Interleukin-12 protects mice against disseminated infection caused by Paracoccidioides brasiliensis but enhances pulmonary inflammation
Franco, M. F.
Kashino, S. S.
Fazioli, R. D.
Is part ofClinical Immunology
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Paracoccidioides brasiliensis is a facultative, intracellular pathogen causing the most important deep mycosis in Latin America. As the production of IFN-gamma and induction of cell-mediated immunity to P. brasiliensis is of critical importance in host defense, the immunotherapeutic effect of exogenous IL-12 administration was studied in a murine model of susceptibility to pulmonary infection. rIL-12 treatment led to a less disseminated disease, as confirmed by decreased fungal loads in liver and spleen. Administration of rIL-12 did not affect fungal growth in the lungs, although it did induce an augmented pulmonary mononuclear cell inflammation. IL-12 treatment induced an early (week 1) increase in pulmonary IFN-gamma, but decreased cytokine and specific antibody (IgG1 and IgG3) production at week 8 after infection. These results show that IL-12 administration induces a less severe infection, but the high inflammatory response detected in the lungs precludes its possible use as a new therapeutic tool for severe paracoccidioidomycosis. (C) 2002 Elsevier Science (USA).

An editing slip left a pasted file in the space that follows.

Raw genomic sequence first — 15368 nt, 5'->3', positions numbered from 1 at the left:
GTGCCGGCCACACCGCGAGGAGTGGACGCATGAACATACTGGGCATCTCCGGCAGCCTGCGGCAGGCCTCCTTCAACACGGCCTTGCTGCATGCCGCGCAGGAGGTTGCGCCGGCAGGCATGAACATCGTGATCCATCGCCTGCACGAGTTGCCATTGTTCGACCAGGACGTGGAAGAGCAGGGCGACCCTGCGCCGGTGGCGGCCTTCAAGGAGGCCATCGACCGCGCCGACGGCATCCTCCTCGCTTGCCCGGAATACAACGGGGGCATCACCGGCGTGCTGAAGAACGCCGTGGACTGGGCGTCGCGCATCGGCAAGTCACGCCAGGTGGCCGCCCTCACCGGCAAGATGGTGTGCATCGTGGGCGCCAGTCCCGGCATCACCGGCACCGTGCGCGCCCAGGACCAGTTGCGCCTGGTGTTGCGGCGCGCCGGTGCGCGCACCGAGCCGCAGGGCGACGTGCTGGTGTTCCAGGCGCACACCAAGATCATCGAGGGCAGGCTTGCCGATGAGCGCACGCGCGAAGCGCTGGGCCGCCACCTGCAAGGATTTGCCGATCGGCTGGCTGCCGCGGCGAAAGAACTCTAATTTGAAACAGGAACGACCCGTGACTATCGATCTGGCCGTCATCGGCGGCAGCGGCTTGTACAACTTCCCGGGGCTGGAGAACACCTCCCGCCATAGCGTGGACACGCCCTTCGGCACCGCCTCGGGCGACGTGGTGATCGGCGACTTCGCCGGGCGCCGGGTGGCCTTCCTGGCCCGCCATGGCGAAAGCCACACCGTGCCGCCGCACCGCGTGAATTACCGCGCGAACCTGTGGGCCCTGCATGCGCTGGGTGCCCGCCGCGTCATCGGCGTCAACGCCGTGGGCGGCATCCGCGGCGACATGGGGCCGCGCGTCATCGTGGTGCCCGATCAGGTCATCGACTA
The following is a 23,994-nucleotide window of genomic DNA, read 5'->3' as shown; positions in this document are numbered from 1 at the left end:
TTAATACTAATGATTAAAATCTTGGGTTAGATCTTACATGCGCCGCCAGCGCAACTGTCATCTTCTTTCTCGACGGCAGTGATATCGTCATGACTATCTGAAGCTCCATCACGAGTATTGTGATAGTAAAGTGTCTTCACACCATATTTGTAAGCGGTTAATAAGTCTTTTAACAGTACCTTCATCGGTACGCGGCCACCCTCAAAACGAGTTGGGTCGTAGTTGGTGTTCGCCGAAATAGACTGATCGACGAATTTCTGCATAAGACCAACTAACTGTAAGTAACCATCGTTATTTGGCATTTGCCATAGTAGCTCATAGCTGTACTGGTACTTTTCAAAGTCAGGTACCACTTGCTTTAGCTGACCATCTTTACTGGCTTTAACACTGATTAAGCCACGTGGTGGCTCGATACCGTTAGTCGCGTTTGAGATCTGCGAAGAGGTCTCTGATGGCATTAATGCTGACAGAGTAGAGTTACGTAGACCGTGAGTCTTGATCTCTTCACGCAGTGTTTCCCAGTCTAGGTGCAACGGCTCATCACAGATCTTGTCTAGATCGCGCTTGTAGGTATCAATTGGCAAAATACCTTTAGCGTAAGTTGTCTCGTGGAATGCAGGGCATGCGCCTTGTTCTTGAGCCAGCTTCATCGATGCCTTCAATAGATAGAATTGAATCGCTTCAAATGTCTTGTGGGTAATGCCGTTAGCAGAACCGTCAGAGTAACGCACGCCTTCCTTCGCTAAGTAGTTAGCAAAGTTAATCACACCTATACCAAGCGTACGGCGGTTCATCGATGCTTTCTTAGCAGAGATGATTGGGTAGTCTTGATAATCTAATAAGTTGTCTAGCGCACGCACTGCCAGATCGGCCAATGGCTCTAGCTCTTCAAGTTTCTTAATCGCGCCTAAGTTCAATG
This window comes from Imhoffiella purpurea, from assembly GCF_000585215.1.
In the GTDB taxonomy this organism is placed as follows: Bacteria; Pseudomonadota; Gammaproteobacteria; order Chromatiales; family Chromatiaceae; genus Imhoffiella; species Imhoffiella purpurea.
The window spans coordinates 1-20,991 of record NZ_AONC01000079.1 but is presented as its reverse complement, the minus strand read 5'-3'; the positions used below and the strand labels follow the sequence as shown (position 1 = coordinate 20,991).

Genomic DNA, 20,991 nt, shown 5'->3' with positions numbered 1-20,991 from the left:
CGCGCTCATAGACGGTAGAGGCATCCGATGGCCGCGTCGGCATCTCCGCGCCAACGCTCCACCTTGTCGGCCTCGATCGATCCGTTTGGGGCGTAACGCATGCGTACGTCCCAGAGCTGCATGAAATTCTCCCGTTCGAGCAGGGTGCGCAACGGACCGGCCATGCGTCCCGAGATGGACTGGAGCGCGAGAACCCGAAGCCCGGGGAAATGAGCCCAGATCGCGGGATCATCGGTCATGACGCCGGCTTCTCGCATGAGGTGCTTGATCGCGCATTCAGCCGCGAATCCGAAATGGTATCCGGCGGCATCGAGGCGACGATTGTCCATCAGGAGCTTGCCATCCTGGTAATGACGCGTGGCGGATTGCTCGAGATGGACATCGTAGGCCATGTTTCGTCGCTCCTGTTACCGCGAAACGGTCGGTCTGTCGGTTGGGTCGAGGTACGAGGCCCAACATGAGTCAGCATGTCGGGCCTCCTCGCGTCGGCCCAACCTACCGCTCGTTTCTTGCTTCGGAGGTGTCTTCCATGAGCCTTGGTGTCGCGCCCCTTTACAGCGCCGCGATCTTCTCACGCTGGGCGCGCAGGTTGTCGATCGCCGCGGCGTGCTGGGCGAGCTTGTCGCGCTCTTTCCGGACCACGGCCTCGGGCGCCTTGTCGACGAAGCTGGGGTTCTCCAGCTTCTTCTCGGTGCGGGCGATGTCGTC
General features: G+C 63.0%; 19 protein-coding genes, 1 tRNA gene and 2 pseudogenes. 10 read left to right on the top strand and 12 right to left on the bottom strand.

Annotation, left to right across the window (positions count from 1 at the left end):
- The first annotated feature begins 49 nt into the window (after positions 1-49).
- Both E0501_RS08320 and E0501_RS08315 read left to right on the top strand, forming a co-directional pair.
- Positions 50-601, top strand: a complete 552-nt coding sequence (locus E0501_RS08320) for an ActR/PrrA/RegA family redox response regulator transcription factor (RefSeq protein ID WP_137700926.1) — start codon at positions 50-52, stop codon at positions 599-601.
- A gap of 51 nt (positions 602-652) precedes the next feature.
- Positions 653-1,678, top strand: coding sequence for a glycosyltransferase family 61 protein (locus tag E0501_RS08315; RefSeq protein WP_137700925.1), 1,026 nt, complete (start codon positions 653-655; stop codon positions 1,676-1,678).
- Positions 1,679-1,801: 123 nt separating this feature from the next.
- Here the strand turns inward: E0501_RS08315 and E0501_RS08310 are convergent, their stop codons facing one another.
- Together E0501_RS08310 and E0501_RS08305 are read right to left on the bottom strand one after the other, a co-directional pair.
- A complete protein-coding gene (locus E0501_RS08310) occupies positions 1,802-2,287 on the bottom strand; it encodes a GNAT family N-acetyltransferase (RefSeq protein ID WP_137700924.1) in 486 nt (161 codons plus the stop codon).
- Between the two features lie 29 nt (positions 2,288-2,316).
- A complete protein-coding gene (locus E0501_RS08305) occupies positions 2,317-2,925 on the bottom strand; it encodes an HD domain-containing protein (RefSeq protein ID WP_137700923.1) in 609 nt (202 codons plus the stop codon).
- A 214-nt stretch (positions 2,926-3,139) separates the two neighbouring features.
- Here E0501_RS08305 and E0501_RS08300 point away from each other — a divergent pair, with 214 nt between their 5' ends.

CitationClinical Immunology. San Diego: Academic Press Inc Elsevier Science, v. 103, n. 2, p. 185-195, 2002.
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